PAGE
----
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The Florida Juvenile Collateral Consequences Checklist

Published May 21, 2013, Juvenile Justice Center

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The purpose of the Florida Juvenile Collateral Consequences Checklist is to provide attorneys, judges, and other juvenile justice professionals with the most current information available on the immediate and long term consequences of juvenile adjudications of delinquency. It is the responsibility of defense attorneys to explain to the clients and their families the consequences of delinquency court prior to proceeding with consent decrees, adjudicatory hearings or admissions colloquies.

Collateral consequences include both collateral sanctions and discretionary disqualification. A collateral sanction means a penalty, disability, or disadvantage imposed on an individual as a result of the individual’s adjudication or conviction for an offense that applies by operation of law whether or not it is included in the judgment or sentence. A discretionary disqualification means a penalty, disability, or disadvantage that an administrative agency, governmental official, or a court in a civil proceeding is authorized, but not required, to impose on an individual on grounds relating to the individual’s conviction or adjudication for an offense.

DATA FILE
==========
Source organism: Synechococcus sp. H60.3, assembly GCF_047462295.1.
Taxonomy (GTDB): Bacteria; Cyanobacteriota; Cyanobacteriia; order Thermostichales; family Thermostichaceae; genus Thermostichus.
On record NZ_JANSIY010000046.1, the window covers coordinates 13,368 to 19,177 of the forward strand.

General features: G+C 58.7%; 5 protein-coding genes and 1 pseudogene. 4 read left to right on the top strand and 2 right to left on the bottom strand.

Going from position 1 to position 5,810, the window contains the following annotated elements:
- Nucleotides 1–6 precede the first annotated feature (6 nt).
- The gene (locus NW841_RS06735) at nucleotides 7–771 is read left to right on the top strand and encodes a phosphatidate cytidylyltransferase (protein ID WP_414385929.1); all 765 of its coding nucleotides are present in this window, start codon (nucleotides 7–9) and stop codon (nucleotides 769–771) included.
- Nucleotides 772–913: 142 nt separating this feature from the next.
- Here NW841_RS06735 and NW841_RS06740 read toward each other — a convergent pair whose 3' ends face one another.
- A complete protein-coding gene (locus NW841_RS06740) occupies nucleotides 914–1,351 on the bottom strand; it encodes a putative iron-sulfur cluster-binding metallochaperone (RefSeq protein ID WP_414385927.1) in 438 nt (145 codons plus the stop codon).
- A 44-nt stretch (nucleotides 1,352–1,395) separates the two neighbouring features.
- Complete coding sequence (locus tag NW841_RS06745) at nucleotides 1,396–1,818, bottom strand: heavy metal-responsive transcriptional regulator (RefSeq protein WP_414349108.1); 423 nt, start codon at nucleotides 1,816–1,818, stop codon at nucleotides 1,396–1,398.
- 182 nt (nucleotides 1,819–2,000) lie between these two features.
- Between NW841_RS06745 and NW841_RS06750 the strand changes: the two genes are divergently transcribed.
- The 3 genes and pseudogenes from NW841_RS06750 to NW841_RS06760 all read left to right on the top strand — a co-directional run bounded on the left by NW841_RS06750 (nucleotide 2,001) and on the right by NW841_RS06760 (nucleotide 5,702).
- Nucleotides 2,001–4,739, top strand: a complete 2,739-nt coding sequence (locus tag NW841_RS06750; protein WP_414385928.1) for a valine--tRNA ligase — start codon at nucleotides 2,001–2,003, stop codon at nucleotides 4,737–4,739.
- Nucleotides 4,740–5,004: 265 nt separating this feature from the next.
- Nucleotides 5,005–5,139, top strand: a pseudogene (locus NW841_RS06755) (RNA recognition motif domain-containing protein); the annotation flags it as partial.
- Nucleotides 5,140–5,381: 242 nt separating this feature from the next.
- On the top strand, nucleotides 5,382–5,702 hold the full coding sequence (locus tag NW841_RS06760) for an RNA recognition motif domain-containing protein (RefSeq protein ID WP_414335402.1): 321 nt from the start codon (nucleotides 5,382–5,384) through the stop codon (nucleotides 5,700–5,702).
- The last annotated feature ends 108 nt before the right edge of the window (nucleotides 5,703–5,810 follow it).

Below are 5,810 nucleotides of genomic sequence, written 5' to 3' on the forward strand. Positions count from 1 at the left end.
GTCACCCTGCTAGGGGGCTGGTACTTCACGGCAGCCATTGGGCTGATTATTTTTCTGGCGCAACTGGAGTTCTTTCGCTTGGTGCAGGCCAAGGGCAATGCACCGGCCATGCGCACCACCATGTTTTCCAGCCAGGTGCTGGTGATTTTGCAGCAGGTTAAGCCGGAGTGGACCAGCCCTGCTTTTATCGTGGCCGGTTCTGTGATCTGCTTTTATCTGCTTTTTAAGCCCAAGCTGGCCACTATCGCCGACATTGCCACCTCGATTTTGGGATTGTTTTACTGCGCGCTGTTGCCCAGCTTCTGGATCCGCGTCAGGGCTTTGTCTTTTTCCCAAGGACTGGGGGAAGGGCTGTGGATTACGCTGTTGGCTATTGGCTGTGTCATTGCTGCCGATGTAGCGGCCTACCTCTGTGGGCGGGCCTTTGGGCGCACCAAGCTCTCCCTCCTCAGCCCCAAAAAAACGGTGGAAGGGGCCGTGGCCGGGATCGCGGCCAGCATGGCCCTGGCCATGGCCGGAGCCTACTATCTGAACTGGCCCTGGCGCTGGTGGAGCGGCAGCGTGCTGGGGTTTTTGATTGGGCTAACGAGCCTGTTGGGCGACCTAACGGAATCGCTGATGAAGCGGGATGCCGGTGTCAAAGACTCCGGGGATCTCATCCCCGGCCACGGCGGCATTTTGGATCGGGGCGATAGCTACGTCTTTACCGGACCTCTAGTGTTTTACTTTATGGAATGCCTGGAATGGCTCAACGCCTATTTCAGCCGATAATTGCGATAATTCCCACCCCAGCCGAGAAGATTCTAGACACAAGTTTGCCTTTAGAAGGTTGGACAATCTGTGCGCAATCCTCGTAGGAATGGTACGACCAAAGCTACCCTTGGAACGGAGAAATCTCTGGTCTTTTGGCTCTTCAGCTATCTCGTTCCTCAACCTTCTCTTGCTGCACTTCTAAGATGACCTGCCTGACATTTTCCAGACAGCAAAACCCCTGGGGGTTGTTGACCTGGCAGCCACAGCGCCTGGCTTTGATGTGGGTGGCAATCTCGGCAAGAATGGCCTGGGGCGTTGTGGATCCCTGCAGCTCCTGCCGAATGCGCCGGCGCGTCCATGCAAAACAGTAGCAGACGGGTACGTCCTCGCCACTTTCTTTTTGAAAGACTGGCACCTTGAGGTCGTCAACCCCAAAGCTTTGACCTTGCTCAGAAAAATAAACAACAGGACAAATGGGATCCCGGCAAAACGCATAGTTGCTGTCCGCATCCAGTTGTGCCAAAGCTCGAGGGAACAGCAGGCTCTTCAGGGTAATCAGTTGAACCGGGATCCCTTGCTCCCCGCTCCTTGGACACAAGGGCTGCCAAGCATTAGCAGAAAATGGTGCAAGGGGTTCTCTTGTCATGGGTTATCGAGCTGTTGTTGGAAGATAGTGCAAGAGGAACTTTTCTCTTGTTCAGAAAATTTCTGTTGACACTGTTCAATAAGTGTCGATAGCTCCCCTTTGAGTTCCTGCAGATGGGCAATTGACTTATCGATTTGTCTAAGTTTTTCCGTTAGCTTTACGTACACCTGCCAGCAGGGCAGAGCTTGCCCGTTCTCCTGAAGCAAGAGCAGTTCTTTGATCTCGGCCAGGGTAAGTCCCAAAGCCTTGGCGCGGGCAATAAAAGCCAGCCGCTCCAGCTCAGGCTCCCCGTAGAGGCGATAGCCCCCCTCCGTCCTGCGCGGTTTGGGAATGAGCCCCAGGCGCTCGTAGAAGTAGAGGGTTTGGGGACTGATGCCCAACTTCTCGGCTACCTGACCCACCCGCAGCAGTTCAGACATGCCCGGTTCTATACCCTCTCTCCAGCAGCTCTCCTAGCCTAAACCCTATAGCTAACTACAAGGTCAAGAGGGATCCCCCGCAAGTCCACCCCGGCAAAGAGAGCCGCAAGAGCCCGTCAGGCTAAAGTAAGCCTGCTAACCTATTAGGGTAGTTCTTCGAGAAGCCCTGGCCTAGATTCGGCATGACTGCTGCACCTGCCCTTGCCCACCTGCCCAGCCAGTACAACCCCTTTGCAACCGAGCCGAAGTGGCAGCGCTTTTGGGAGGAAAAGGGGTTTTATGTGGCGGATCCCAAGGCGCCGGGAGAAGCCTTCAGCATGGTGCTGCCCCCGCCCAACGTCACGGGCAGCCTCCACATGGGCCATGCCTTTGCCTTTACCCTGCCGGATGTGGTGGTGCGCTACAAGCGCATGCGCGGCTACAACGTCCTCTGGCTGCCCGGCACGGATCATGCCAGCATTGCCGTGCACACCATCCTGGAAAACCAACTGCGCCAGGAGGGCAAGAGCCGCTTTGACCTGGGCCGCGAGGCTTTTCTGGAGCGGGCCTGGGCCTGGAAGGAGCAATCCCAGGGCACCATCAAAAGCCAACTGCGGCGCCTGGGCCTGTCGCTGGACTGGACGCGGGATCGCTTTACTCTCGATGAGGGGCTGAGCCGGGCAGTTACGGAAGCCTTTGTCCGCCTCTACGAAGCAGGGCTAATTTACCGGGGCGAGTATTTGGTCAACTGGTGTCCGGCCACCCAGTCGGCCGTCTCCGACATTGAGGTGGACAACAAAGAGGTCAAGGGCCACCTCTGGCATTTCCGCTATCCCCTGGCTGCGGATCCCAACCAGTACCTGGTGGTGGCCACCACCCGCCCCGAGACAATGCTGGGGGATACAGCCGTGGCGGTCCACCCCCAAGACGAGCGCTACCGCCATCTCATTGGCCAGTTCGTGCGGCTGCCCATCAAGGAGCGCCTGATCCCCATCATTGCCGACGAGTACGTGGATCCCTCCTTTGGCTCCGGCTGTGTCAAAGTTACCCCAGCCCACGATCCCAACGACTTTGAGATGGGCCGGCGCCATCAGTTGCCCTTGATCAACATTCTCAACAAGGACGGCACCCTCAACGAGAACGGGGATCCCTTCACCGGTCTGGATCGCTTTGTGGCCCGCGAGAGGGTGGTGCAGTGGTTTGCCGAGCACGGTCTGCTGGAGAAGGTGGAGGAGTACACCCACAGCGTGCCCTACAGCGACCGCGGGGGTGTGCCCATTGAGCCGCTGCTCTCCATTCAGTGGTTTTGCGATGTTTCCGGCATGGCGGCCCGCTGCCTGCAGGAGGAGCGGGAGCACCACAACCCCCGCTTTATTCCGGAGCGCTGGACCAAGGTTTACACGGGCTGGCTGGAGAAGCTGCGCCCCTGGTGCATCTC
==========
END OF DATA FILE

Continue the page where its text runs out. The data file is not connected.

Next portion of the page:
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Models for Change was a juvenile justice systems reform initiative supported by the John D. and Catherine T. MacArthur Foundation, website operated by Justice Policy Institute.